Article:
Many refer to an automatic car with paddle shifters installed as a “semi-automatic” transmission. Though it’s not a perfect hybridization of manual and automatic technologies, it offers additional control for those who want it, and automatic ease.
Using Paddle Shifters
Paddle shifters are located on the steering wheel, at the ten and two positions. One lever will be marked with a “+” and the other with a “-.”
Hitting one of the paddles tells the car that you’d like to up or downshift and it responds accordingly. It’s the equivalent of telling your robotic clutch-assistant what you want, and the response time varies. In dual-clutch vehicles, that time can be as little as 100 milliseconds.
In order to make it easier to hit the paddle shifters while driving, many companies offer paddle shifter extenders, which can help when trying to shift in a tense situation when you may not want to take your hand off the wheel. They also make it significantly harder to ignore your paddle shifters, reminding you that a little more control is always an option.
Accessing manual mode in a Mustang is actually incredibly easy. While in drive mode, simply hit one of the paddle shifters to perform a one-off gear shift. Or you can put the car into “Sport Manual” mode by pressing the paddle shifter while in sport mode. This allows you to manually change gears by yourself, though the Mustang will take over and shift down or up if it senses that you are about to stall or that you might hit the rev limit. The Mustang is still installed with a rev limiter that should kick in and prevent you from over-revving your engine.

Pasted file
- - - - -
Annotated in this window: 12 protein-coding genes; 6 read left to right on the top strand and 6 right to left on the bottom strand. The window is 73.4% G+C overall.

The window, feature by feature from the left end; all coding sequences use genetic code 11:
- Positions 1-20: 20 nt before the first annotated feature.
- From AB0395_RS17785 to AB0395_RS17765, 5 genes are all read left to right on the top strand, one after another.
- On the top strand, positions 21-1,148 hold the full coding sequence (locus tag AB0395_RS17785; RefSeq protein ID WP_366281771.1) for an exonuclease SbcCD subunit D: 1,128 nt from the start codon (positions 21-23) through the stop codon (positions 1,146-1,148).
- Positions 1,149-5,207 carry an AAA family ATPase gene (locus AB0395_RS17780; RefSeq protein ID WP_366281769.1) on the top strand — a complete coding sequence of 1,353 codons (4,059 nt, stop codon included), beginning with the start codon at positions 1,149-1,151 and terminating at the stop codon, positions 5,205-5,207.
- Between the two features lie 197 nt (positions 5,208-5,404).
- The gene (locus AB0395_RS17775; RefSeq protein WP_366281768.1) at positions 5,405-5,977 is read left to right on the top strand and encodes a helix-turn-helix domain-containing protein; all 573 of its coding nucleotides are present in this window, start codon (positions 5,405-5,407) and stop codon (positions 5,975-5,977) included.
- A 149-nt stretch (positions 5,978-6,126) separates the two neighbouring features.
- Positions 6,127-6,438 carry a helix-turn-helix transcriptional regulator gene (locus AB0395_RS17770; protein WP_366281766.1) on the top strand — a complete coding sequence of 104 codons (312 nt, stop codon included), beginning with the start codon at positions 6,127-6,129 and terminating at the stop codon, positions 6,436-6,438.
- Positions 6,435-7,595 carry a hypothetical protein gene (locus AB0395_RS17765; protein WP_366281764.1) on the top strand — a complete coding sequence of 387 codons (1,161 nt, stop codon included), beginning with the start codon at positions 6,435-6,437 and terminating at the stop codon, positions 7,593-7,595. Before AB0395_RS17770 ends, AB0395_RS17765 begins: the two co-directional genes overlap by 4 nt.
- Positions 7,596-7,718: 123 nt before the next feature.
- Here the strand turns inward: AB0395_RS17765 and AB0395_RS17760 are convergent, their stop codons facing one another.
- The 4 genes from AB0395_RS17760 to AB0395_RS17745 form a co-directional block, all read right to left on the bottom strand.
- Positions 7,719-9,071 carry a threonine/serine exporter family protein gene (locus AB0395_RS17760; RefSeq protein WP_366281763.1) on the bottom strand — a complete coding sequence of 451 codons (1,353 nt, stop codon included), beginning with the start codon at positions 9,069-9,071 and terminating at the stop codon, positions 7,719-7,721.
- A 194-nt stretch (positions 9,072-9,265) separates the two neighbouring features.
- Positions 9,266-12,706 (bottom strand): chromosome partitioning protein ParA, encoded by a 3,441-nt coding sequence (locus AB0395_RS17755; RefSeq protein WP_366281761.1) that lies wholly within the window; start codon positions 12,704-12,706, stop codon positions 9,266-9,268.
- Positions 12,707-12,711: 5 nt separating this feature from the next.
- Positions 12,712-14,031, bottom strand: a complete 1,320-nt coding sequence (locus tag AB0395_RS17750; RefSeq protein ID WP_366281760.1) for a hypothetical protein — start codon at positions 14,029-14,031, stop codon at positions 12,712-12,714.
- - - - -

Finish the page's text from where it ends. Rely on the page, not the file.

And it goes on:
When Should You Use Paddle Shifters?
Many people who have newer automatic transmission vehicles have paddle shifters, but they just never see themselves as needing to use them. And they’re right. There’s no real need to ever use your paddle shifters, but you may want to.
Though learning how to use paddle shifters effectively has a learning curve, once they’re understood and properly utilized paddle shifters can be a revolutionary driving experience.
Having the option of a manual mode allows drivers to select a lower gear when they need more power. For example, when climbing a hill or towing a heavy load, drivers can choose to downshift. You can also downshift when you want to overtake someone.
In particular, paddle shifter-advocates point out that having that extra amount of control in the middle of a snowstorm can be hugely beneficial.
You should not downshift instead of braking, however. This can put unnecessary stress on the transmission and given the choice of needing to repair the transmission or the brakes, the brakes are always the better choice.
Most people who have paddle shifters use them infrequently. When they do, they say it’s less about efficiency and more about driving in a sportier situation and enjoying the feel of their car.
While paddle shifters may never fully win over the most die-hard of enthusiasts, they’re a useful tool that makes driving an automatic transmission vehicle better. Even drivers who never particularly cared for manual transmissions may find themselves giddily changing gears with their paddle shifters once they get a feel for it and may even enjoy driving a little more.
Sources: Paddle Shifters Move From the Fast Lane to the H.O.V Lane, New York Times | Manual vs Automatic Transmission: Which Is Right For You?, Edmunds | Manual vs Paddle-Shift Gearboxes, Road and Track | Saying Goodbye to the Stick Shift, Chicago Tribune | What Is the Ford SelectShift Automatic Transmission?,Ford | Image Credit: BimmerPost | Mustang Evolution